“Under the Constitution, the delegated power to regulate “commerce among the several states” does not include a power to mandate commerce, or prohibit it.”Details
A May 16th Food and Drug Administration news release reported that U.S. Marshals had seized more than $11,185,000 worth of unapproved drugs. They did this at the request of the FDA because the medications are unapproved and misbranded drugs under the Federal Food, Drug, and Cosmetic Act.
The FDA complaint for forfeiture in paragraph 3 states, “articles of drug, as described in the caption, which articles were shipped in interstate commerce from outside the state of Ohio.”Details
We should be skeptical of anyone who claims to love liberty and yet does not support state and local nullification of unconstitutional federal laws.Details
There has been a growing number of states recently looking to pass laws that nullify overreaching federal intrusions on Second Amendment rights with Alabama being one of the latest states looking to protect the natural rights of its citizens. Alabama Senate Bill 43 is called the ‘Firearms Freedom Act’ and it intends to ‘exempt from…Details
Two state representatives in South Carolina are pushing back against a federal ban of incandescent light bulbs set to begin in January of 2012. There is no constitutional authority for Congress to impose such a ban on the citizens of the several states, and it’s nice that South Carolina noticed. From NetRightDaily: “State Representatives Sandifer and Loftis are taking the lead…Details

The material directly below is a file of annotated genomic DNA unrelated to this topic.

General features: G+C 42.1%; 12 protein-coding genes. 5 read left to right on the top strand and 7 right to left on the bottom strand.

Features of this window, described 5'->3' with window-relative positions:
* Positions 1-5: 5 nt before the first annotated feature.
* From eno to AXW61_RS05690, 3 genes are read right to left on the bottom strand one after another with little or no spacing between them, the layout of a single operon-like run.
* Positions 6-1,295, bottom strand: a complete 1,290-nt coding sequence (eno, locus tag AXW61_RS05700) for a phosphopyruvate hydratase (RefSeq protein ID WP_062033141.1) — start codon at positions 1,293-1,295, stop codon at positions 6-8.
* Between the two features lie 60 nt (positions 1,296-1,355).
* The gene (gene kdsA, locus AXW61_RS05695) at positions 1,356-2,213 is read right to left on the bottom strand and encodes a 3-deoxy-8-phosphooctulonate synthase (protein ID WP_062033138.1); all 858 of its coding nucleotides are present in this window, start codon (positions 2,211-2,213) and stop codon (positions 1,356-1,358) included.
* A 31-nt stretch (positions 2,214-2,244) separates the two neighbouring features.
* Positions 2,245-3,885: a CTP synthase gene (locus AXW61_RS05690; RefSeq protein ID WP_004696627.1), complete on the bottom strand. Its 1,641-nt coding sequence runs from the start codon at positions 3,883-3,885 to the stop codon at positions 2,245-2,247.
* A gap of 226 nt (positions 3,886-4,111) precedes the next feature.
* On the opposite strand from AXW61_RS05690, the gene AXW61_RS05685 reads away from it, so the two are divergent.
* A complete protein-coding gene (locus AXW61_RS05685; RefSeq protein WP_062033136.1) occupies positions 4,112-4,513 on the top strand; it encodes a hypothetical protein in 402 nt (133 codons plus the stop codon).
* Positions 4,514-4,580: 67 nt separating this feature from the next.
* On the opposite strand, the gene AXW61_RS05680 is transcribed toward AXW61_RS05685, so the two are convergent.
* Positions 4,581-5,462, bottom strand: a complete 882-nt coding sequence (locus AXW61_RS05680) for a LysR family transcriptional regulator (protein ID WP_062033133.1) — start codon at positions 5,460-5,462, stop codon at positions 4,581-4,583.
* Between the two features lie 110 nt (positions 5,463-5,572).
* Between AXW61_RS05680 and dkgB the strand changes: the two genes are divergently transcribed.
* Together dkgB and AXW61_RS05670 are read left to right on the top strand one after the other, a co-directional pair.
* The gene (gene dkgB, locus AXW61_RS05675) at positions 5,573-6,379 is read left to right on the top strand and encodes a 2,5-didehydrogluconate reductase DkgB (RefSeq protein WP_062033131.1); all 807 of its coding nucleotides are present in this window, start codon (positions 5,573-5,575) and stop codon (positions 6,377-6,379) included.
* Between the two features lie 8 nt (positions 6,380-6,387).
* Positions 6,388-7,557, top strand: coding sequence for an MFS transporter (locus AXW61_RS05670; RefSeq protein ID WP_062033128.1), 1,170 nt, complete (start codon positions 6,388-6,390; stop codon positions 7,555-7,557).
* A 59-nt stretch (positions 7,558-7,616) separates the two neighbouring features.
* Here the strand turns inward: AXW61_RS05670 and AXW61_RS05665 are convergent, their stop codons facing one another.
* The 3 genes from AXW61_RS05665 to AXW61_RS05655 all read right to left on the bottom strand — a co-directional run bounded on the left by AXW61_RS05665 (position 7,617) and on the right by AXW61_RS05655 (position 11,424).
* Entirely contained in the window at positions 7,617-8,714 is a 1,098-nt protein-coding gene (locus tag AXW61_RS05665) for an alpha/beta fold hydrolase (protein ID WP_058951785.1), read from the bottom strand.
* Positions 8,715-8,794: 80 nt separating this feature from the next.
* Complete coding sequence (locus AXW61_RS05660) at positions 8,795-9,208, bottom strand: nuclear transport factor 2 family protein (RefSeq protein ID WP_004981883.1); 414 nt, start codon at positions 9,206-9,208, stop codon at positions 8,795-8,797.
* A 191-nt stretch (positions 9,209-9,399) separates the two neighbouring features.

Ken Cuccinelli, Attorney-General for the State of Virginia, makes a cogent point in his interview with CNSNews.com regarding the Commerce Clause of our federal constitution: Would the newly freed citizens of the 13 States have given the federal Congress and president more power to regulate their commercial activity in the Constitution of 1787 than the Crown and Parliament of Great Britain exercised over them when they were colonists? The answer of course is No. To quote Cuccinelli, ‘Otherwise, why rebel?’Details
From Reason.TV – “How the Commerce Clause Made Congress All-Powerful”
Every line of thought moves toward a logical conclusion. But few ever carry their thinking far enough to grasp the ultimate ramifications of their ideas. In a recent radio interview, Congressman John Yarmuth (D-Ky.) inadvertently walked right up to the edge of the cliff waiting for those who hold to the progressive notion of a…Details
The commerce clause is being used to by the federal government to regulate the economic aspect of our lives. It claims it has the right to establish laws that regulate how businesses conduct themselves. This is not correct because the commerce clause was always meant to break down trade barriers that states may attempt to impose onto each other.
Now lets assume, for the sake of argument, that the federal government’s interpretation is correct and look at one particular enumerated power which is the power to tax.
The Congress shall have Power To lay and collect Taxes, Duties, Imposts and Excises, to pay the Debts and provide for the common Defence and general Welfare of the United States; but all Duties, Imposts and Excises shall be uniform throughout the United States;
This gives congress two powers which are the power to lay taxes and the power to collect taxes. The power to lay taxes is the power to establish laws that demand citizens pay taxes while the power to collect taxes is the power to establish laws that actually do collect taxes. Without the power to collect taxes the federal government wouldn’t have the ability to collect them and under the tenth amendment that power would fall to the states.Details